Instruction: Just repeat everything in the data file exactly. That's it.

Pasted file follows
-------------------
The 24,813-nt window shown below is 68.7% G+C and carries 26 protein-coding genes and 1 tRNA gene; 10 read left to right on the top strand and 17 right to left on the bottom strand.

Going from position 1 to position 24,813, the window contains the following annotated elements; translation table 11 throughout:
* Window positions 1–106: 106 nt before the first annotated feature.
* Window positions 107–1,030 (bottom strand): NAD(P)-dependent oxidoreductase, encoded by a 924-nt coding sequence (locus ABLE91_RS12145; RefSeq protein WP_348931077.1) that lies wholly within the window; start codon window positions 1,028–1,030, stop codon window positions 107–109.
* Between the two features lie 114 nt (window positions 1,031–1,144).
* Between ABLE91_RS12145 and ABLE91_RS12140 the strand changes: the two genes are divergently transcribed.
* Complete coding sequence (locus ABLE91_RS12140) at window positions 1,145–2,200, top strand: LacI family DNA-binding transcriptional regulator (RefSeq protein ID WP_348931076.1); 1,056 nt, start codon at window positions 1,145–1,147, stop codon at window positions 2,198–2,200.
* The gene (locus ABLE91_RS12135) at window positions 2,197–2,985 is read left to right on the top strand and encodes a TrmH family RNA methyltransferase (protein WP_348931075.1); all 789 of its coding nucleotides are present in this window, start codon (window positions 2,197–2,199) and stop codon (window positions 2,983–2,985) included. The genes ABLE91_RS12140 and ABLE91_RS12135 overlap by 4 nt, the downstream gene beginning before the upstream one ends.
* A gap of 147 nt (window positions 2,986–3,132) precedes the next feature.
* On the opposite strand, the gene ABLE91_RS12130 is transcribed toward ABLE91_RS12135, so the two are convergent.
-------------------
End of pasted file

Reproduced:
The 24,813-nt window shown below is 68.7% G+C and carries 26 protein-coding genes and 1 tRNA gene; 10 read left to right on the top strand and 17 right to left on the bottom strand.

Going from position 1 to position 24,813, the window contains the following annotated elements; translation table 11 throughout:
* Window positions 1–106: 106 nt before the first annotated feature.
* Window positions 107–1,030 (bottom strand): NAD(P)-dependent oxidoreductase, encoded by a 924-nt coding sequence (locus ABLE91_RS12145; RefSeq protein WP_348931077.1) that lies wholly within the window; start codon window positions 1,028–1,030, stop codon window positions 107–109.
* Between the two features lie 114 nt (window positions 1,031–1,144).
* Between ABLE91_RS12145 and ABLE91_RS12140 the strand changes: the two genes are divergently transcribed.
* Complete coding sequence (locus ABLE91_RS12140) at window positions 1,145–2,200, top strand: LacI family DNA-binding transcriptional regulator (RefSeq protein ID WP_348931076.1); 1,056 nt, start codon at window positions 1,145–1,147, stop codon at window positions 2,198–2,200.
* The gene (locus ABLE91_RS12135) at window positions 2,197–2,985 is read left to right on the top strand and encodes a TrmH family RNA methyltransferase (protein WP_348931075.1); all 789 of its coding nucleotides are present in this window, start codon (window positions 2,197–2,199) and stop codon (window positions 2,983–2,985) included. The genes ABLE91_RS12140 and ABLE91_RS12135 overlap by 4 nt, the downstream gene beginning before the upstream one ends.
* A gap of 147 nt (window positions 2,986–3,132) precedes the next feature.
* On the opposite strand, the gene ABLE91_RS12130 is transcribed toward ABLE91_RS12135, so the two are convergent.